Since the 1950s, the U.S. Supreme Court has taken the view that the exemptions to the Fair Labor Standards Act (“FLSA”), which exempt employees from the FLSA’s minimum wage and overtime requirements, should be interpreted narrowly. In its April 2, 2018 decision in Encino Motorcars v. Navarro, however, the Supreme Court reversed course and rejected this principle. As a result, the decision allows courts to give broader interpretations to the FLSA exemptions, increasing the likelihood that employers can win legal disputes involving the exemptions.
In Encino Motorcars, the Supreme Court reversed a decision by the Ninth Circuit and held that auto service advisors are exempt from the overtime provisions of the FLSA. In so holding, the Court rejected the principle, cited by the Ninth Circuit, that the FLSA exemptions should be construed narrowly. According to the Court, the principle did not serve as “a useful guidepost for interpreting the FLSA.” Instead, the Court ruled, courts are only obligated to give the exemptions a “fair reading.”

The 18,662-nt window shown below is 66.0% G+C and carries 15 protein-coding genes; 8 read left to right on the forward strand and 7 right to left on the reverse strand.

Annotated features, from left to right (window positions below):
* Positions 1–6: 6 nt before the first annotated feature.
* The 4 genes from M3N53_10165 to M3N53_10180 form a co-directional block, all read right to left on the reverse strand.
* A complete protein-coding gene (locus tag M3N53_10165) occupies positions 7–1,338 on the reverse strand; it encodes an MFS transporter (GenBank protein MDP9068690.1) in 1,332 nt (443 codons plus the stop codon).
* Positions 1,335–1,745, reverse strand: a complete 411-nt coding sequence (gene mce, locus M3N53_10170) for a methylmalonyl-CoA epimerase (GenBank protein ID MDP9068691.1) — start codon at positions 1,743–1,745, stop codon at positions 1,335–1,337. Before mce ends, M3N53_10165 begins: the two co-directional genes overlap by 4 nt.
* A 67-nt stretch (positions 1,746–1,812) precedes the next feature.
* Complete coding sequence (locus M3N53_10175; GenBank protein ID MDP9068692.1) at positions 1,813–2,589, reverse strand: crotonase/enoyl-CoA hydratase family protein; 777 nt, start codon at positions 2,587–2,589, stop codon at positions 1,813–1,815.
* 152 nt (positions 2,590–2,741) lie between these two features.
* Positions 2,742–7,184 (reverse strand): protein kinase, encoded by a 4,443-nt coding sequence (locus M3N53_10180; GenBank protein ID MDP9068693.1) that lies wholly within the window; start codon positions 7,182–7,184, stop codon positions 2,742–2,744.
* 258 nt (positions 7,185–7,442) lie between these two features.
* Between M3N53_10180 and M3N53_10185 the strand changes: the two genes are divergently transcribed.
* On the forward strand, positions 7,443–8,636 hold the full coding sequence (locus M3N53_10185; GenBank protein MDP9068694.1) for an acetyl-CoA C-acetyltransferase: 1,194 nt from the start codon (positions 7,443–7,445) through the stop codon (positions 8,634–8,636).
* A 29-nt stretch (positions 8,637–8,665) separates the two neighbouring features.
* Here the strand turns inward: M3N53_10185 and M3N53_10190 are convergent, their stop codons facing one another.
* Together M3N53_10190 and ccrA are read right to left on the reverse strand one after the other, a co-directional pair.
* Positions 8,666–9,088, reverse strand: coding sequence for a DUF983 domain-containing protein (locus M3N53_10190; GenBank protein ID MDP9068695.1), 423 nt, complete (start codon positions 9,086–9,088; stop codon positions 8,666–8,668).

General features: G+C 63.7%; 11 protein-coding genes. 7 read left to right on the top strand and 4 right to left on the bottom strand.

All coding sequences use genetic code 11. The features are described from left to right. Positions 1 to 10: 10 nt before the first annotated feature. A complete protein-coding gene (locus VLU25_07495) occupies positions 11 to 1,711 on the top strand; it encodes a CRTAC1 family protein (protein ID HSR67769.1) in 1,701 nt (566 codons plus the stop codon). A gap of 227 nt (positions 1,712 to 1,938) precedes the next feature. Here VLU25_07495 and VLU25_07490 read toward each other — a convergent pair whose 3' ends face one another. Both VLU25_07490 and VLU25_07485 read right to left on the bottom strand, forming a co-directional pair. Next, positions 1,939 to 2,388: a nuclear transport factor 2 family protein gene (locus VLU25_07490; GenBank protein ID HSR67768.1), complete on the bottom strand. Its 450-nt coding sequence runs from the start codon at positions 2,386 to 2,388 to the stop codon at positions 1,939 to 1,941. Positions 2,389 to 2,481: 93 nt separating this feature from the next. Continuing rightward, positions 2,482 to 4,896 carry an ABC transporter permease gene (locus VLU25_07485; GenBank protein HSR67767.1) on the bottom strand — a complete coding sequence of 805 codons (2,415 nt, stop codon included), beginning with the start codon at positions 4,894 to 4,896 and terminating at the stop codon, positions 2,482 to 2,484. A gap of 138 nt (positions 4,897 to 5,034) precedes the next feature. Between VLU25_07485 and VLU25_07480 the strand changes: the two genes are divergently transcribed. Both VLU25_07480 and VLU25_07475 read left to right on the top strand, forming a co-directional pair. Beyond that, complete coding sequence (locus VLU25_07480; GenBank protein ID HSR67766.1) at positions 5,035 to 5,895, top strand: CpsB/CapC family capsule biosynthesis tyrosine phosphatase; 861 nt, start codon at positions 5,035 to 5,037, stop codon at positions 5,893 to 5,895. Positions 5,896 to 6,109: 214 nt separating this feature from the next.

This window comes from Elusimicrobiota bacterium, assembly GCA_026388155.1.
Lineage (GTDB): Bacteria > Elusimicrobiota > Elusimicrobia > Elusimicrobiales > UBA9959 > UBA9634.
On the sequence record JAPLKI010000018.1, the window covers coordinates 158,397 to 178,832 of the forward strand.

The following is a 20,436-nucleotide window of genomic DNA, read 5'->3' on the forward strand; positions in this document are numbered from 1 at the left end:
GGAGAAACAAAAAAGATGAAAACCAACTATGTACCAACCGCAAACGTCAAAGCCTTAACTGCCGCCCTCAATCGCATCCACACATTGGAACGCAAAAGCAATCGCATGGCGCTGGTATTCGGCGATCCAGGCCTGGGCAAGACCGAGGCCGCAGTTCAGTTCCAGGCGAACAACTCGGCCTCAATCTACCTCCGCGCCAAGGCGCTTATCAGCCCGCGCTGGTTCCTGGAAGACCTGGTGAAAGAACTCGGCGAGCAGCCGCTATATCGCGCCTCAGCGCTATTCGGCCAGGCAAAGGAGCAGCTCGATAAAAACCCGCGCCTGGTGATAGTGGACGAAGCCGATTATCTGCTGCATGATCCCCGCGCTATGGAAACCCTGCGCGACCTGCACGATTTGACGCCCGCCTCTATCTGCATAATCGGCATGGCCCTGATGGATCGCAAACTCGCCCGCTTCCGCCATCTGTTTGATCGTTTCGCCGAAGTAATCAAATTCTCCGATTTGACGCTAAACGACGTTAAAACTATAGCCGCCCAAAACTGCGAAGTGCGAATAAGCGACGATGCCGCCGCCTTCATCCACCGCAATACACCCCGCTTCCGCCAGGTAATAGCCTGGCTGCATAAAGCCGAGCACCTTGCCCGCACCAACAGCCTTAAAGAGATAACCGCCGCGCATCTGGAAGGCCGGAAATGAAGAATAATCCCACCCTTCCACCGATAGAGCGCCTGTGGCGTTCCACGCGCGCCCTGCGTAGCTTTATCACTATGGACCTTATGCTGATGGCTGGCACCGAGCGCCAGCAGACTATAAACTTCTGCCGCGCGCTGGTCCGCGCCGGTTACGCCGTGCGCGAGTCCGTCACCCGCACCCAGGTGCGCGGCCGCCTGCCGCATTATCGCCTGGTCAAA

While the exemption at issue in the case applied narrowly (to auto service advisors only), the Court’s instruction to construe the FLSA exemptions more broadly should portend a major change in how federal courts will approach the FLSA exemptions. Courts have routinely relied upon case law requiring that the FLSA exemptions be interpreted narrowly to reject employer arguments that certain groups of employees should be classified as exempt. Under Encino Motorcars, courts are only required to give the exemptions a “fair reading,” and thus are permitted to interpret the requirements of the exemptions more broadly than they have been in the past. As a result, the decision will make it much easier for courts to find employees exempt in close cases, thereby making it more likely that employers can successfully litigate disputes over the FLSA exemptions in federal court.